Hey Pubs! There’s More than LGT to the LGBTQIA Community

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Hey, Pubs! is a new post series that I’m hoping will call attention to flawed practices in the book publishing industry.

Ever notice a trend in the queer books publishers are putting out there? Like, maybe, that they literally only put out stories about gay or trans kids. Where are my genderqueer kids? Bi? Pan? Ace? Why aren’t kids seeing themself yet in these books?

First off, this post is in no way supposed to bash gay or trans people or say that they don’t deserve the rep. They do. This post is only supposed to point out how publishers seem to ignore the other 98% of the queer community.

Let me start this post with a question: do you know any YA books with a pansexual MC? I don’t, and the only book that I do know has a pansexual MC (in text) is The Melody of You and Me, which is a new adult romance. In my 5+ years of reading, the only books I know that has a pansexual MC is in a New Adult romance that was published in 2016. It’s also self-published, and barely anyone knows about it.

Big name publishers seemed to have gotten the message that many readers are looking for diversity in their novels, but when it comes to queer characters, publishers only seem to recognize three letters of our community: Gay, lesbian, and trans. Often, the sexual orientations aren’t even mentioned in text, leaving you to wonder if it is bisexual or pan representation, rather than gay. Publishers even more often tend to avoid publishing the genderqueer or non-binary stories, which is frankly offensive to someone who is constantly searching for more and better rep.

I could give you a list of books with gay or trans characters, but when it comes to books with pansexual or demisexual or other sexualities or genders, the list would only be a few stories (not books) long. Or, even, none at all. For my specific gender ID, I have no books that would represent me. I have authors I know of that ID similarily to me, but that isn’t the same thing. For some reason, big name publishers don’t see diversity within the LGBTQIA+ community as a priority. They see the fact that they’re trying as “good enough”. And, the few that are published are glorified beyond belief, with little to no concern about the quality of the rep. The Art of Being Normal is a popular book because of it’s trans rep . . . but it also perpetuates common trans stereotypes, like being “trapped in the wrong body” which not everyone has, and having the trans character being sexually assaulted. A trans book written by a cis author, which uses so many stereotypes, is celebrated for it’s diversity and acceptance . . . but doesn’t even correctly or appropriately represent trans people. And, as so many people point out, are authors who don’t understand the nuances of the rep really qualified to write about it? Just like I wouldn’t write a book about engineering without understanding engineering first, why are authors writing books about sexualities they don’t understand completely. I’m not saying you’re “not allowed to write [topic]”, which a lot of people accuse others of, but what I am saying is that you shouldn’t be writing a book about something you don’t understand.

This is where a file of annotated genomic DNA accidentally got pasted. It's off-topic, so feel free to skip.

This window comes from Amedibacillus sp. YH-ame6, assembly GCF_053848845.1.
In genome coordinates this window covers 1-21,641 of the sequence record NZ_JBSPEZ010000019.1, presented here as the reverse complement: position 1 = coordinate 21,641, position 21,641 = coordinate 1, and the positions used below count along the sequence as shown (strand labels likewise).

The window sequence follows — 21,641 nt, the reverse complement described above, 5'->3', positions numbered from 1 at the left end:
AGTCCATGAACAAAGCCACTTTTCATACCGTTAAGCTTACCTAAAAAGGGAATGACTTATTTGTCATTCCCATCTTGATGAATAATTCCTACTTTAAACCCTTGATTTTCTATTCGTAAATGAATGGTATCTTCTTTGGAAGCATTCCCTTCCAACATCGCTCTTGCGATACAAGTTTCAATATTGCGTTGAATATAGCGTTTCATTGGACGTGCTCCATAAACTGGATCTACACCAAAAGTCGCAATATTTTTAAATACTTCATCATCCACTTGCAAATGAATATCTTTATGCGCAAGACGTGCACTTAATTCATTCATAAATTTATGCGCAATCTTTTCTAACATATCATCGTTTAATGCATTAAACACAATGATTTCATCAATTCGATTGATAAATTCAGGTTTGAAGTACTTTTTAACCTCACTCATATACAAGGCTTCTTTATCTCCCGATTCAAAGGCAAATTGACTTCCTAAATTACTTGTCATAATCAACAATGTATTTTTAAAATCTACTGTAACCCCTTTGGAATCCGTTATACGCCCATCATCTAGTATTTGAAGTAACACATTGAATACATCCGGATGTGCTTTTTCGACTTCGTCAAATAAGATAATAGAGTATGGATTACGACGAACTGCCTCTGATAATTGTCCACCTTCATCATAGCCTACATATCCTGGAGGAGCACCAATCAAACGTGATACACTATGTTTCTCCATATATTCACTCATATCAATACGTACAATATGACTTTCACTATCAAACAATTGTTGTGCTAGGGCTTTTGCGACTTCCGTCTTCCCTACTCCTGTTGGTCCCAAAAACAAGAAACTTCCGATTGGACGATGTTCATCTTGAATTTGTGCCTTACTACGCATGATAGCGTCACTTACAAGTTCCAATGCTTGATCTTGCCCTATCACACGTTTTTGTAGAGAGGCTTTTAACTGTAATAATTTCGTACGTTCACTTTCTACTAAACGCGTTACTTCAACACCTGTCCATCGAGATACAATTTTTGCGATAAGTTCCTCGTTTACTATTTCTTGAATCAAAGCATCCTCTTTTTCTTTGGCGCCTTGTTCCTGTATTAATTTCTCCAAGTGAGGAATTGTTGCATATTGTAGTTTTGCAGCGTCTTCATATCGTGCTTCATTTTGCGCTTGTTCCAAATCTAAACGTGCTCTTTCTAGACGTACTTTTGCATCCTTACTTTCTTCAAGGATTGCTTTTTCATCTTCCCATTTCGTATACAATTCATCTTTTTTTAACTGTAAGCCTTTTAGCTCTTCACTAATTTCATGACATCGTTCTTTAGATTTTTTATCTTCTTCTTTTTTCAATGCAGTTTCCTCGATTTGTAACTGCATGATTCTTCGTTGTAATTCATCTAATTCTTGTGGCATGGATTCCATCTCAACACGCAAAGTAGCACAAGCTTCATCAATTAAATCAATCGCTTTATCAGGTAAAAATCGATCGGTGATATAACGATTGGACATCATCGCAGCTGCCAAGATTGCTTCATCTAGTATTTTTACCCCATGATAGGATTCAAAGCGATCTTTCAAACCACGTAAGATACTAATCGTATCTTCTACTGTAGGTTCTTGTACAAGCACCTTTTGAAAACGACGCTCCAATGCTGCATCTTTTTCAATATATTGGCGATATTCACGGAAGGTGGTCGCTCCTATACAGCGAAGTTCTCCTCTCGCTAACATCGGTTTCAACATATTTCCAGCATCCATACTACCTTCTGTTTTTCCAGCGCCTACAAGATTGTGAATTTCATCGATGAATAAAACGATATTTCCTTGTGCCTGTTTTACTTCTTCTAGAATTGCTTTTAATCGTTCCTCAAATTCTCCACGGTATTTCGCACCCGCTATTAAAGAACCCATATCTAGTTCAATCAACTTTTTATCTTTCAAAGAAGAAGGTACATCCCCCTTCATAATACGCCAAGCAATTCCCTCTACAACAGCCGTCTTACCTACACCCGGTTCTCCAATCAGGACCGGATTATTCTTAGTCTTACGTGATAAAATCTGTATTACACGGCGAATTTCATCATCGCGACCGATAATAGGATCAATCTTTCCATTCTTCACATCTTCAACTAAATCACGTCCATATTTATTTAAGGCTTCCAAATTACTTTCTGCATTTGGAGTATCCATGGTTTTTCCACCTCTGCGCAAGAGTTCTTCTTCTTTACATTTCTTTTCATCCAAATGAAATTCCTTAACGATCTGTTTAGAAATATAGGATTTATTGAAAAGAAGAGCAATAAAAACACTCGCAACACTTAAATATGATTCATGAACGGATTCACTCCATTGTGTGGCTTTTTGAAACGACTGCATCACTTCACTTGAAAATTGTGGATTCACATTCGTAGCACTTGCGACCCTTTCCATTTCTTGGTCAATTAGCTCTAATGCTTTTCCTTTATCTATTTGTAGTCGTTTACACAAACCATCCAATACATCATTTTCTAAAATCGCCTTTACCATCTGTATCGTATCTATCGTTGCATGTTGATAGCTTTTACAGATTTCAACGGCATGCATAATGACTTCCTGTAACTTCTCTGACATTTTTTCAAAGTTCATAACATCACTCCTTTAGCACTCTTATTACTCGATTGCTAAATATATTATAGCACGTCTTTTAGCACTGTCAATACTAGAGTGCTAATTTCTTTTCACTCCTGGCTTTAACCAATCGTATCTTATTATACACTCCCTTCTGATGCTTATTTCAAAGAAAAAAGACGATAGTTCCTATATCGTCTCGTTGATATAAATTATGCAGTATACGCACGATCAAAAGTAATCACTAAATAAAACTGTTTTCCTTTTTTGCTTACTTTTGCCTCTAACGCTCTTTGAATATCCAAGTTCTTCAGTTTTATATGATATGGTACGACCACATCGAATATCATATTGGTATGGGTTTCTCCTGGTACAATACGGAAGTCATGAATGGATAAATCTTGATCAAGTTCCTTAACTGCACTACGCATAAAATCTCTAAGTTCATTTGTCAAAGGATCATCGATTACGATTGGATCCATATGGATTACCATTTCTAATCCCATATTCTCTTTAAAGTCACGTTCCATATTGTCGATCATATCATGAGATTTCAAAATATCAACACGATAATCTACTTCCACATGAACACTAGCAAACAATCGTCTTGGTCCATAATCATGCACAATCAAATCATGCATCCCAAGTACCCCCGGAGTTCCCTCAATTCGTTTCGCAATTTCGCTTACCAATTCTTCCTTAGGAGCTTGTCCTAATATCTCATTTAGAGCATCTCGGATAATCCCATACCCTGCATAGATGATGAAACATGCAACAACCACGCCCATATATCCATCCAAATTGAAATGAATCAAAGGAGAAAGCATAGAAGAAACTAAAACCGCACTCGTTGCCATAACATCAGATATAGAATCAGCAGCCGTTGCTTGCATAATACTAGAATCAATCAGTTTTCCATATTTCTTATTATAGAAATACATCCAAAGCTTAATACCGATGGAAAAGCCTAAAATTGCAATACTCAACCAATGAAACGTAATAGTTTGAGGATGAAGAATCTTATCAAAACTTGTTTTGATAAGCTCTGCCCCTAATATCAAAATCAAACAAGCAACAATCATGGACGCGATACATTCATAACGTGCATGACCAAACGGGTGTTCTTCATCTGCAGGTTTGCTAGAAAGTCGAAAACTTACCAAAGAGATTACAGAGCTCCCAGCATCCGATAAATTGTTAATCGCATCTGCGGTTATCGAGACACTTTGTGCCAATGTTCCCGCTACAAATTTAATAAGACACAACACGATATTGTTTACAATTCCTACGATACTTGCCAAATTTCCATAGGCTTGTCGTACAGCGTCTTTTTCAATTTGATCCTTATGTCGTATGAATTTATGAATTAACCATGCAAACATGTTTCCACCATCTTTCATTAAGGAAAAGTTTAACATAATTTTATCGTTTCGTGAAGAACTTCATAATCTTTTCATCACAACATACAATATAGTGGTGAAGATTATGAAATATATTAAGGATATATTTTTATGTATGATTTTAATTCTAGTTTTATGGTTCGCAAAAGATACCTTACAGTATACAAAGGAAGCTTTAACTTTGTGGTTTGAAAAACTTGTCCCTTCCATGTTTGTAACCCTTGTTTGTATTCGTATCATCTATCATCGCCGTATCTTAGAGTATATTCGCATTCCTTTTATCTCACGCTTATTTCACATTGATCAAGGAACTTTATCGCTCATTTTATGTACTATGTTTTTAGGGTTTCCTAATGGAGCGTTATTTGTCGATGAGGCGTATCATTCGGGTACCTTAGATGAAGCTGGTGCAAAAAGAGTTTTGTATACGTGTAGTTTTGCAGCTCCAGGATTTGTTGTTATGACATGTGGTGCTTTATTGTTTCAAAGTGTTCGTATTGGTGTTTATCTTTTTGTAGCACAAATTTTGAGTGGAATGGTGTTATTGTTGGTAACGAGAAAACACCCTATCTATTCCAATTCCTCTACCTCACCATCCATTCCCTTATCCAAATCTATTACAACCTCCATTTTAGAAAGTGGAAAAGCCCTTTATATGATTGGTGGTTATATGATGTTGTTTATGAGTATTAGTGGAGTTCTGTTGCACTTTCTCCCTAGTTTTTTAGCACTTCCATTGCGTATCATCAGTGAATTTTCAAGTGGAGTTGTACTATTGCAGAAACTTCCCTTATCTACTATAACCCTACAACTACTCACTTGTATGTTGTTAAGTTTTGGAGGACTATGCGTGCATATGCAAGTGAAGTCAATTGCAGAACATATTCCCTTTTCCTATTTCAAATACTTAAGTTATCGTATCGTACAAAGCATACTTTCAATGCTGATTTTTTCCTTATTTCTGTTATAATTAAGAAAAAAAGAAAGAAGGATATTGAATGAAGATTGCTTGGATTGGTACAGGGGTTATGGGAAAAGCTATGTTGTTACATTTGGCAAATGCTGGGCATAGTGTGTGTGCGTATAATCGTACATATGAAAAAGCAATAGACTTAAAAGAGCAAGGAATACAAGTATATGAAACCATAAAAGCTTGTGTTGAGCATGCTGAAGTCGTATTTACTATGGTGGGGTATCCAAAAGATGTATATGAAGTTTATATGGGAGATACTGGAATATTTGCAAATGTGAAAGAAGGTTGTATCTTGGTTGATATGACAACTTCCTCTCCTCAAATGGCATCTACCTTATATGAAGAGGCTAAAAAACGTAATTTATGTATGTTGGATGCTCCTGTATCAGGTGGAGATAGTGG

Publishers, somehow, don’t realize this. Even if they have an imprint that publishes non-fiction, they don’t realize that you need to understand something to write accurately about it. And worst, is people get all butt-hurt over not being able to write about something–despite them not even knowing what they’re complaining about.

Now, I do have to admit, publishers are getting better. I’m seeing more and more books with bisexual protagonists. Maybe not all of them have the explicit wording, but it’s stated in page that they “interested in both guys and girls” or “goes both ways” or something like that. But, the ways publishers are defining it excludes a large portion of bisexual people, as well as non-binary people. That doesn’t go to say that the book or author is enbymisic, but it does still show a close-mindedness of the publishing industry.